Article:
Humans know all too well the pain and discomfort of a urinary tract infection (UTI), but it’s not so easy for our pets to let us know when they are experiencing pain. Bacterial infections are quite common in animals, and some dogs are more prone to UTIs than others. With urinary tract health being critical to your dog’s overall health and wellbeing, it is important pet owners monitor their dog’s urination habits closely to ensure any change in behaviour is recognised and addressed as quickly as possible.
Here are five things you need to know about managing urinary tract health in dogs.
1. Some dogs are more prone to UTIs than othersAlthough all dogs can have challenges with their urinary health at any age, there are a number of factors that make certain dogs more susceptible to UTIs. Dogs with increased risk factors include:
- Female dogs (because they have a short urethra, it’s easier for bacteria to enter through the urethral opening)
- Immuno-suppressed dogs
- Dogs with spinal cord disease
- Dogs with morbid obesity
- Diabetic dogs
- Senior dogs, especially females
- Dogs who have bladder stones are more prone to recurrent UTIs
2. What causes UTIs in dogs?
The function of a dog's urinary system – which includes the kidneys and bladder – is to process and remove waste products from the body. Any impediment to the healthy functioning of this system can impact the overall health and wellbeing of your dog.
Many UTIs in dogs are caused by bacteria entering the urethral opening, travelling up to the bladder then onto the kidneys via the ureters. The urinary tract is inflamed by these bacteria which can lead to irritation and infection and, in some dogs, bladder stones. Whilst a UTI is unpleasant enough in itself, the symptoms can also be a sign of something more serious including kidney disease, cancer or poisoning.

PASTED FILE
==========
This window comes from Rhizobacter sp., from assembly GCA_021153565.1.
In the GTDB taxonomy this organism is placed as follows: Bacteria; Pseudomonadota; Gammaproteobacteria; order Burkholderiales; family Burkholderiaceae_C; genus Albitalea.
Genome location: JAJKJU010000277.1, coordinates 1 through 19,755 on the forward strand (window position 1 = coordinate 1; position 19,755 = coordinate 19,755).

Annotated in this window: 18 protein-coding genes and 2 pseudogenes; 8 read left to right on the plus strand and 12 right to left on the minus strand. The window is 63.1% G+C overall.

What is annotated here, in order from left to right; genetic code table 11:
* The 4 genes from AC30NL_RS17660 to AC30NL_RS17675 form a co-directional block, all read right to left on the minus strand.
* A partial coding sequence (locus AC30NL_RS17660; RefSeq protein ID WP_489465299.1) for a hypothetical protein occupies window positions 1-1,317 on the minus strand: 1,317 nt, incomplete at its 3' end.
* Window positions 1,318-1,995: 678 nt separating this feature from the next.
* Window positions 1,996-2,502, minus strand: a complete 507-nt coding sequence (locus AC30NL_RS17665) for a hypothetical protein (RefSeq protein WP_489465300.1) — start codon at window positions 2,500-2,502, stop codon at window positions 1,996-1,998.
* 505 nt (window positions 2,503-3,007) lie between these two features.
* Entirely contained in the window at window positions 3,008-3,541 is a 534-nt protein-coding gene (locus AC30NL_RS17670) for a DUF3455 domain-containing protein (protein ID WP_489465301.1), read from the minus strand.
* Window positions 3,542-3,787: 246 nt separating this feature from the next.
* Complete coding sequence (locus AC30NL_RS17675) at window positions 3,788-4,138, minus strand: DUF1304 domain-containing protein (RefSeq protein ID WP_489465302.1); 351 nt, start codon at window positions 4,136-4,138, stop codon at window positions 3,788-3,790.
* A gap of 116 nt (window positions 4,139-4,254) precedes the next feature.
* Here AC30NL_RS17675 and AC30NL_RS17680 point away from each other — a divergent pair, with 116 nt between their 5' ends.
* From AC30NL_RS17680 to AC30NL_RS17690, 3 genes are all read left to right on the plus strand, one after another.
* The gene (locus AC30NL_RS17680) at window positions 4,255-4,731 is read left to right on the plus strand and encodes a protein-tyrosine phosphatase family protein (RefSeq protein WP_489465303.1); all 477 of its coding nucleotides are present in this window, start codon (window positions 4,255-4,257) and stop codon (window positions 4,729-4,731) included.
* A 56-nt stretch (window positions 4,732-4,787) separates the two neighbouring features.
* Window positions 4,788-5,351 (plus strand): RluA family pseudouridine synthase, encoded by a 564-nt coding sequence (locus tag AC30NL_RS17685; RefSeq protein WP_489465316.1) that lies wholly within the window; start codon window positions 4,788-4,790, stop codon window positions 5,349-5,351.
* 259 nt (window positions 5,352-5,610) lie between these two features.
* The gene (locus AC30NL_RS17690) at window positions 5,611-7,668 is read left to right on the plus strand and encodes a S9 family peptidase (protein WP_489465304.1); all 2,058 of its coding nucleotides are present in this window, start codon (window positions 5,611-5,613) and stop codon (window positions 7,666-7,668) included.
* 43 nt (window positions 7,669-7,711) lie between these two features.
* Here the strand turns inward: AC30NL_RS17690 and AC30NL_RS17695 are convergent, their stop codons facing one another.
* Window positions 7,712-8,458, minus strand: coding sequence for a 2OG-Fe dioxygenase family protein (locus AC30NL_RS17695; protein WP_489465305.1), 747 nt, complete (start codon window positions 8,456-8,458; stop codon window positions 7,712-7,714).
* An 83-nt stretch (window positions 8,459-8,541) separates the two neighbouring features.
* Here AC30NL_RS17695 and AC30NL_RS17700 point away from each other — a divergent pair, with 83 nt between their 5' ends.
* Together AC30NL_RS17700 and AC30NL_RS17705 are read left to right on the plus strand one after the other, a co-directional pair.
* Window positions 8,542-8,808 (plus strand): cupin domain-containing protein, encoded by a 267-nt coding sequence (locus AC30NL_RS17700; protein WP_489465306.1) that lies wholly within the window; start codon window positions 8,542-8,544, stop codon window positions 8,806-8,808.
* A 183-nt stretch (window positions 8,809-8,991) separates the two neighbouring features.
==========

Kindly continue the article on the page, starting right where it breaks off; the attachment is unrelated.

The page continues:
3. How can I tell if my dog has developed a UTI or bladder health challenge?
If only animals could talk! It is not always easy to know if your dog is experiencing pain, especially for a UTI. If you monitor your dog’s urination patterns closely, any change in habits might be more apparent, but there are some tell-tale signs to watch out for:
- Bloody and/or cloudy urine
- Straining or whimpering during urination
- Urine with strong odour
- Accidents in the house when your dog has previously demonstrated good behaviour
- Frequently urinating small amounts, with your dog wanting to be let outside more often
- Licking around the urinary opening
- Excessive thirst
- Appetite change including weight loss
- Lethargy, fever or vomiting
4. What should I do if I suspect my dog has a UTI?
UTIs can be just as painful for animals as they are for humans, so it’s important you visit your vet as soon as possible for your dog’s assessment and treatment. In addition to worsening symptoms, any delay in treatment can lead to a spread of infection to the kidneys, or perhaps the early detection of a more serious underlying health condition.
Treatment for UTIs can include antibiotics and pain management. Dietary modification may also be recommended to help prevent formation of stones and reduce inflammation that can lead to recurring UTIs. Surgery may also be required in circumstances where large urinary stones persist despite exhausting other treatment options.
5. What can I do to proactively support my dog’s urinary tract health?
Vets and many pet owners recognise the benefit of focussing on the maintenance of urinary tract health to help avoid the incidence of UTIs, thereby limiting use of antibiotics and helping avoid development of antibiotic resistance. Probiotics for dogs can be beneficial in supporting digestive and immune system function, helping to improve the microbial intestinal balance in dogs. Cranberry also provides a rich, natural source of Vitamin C which protects against free radical damage and helps prevent the attachment of bacteria to the urinary tract wall. ZamiPet Urinary Support is a great tasting, breakable chew, specially formulated with a powdered form of the whole Cranberry fruit. It also contains Hyaluronic Acid to help enhance the GAG (glycosaminoglycan) layer, which plays a role in protecting the urinary tract wall. Hyaluronic Acid also helps reduce the attachment of bacteria along the urinary tract.
The information in this article was checked by ZamiPet Veterinarian and General Manager Dr Andrew McKay, BVSc, University of Melbourne, 2000. Vet Registration No: V3985
Disclaimer: This information is general advice only. Before starting any treatment or supplement with your pet, please consult your vet first for the best approach to getting your pet back to their best health.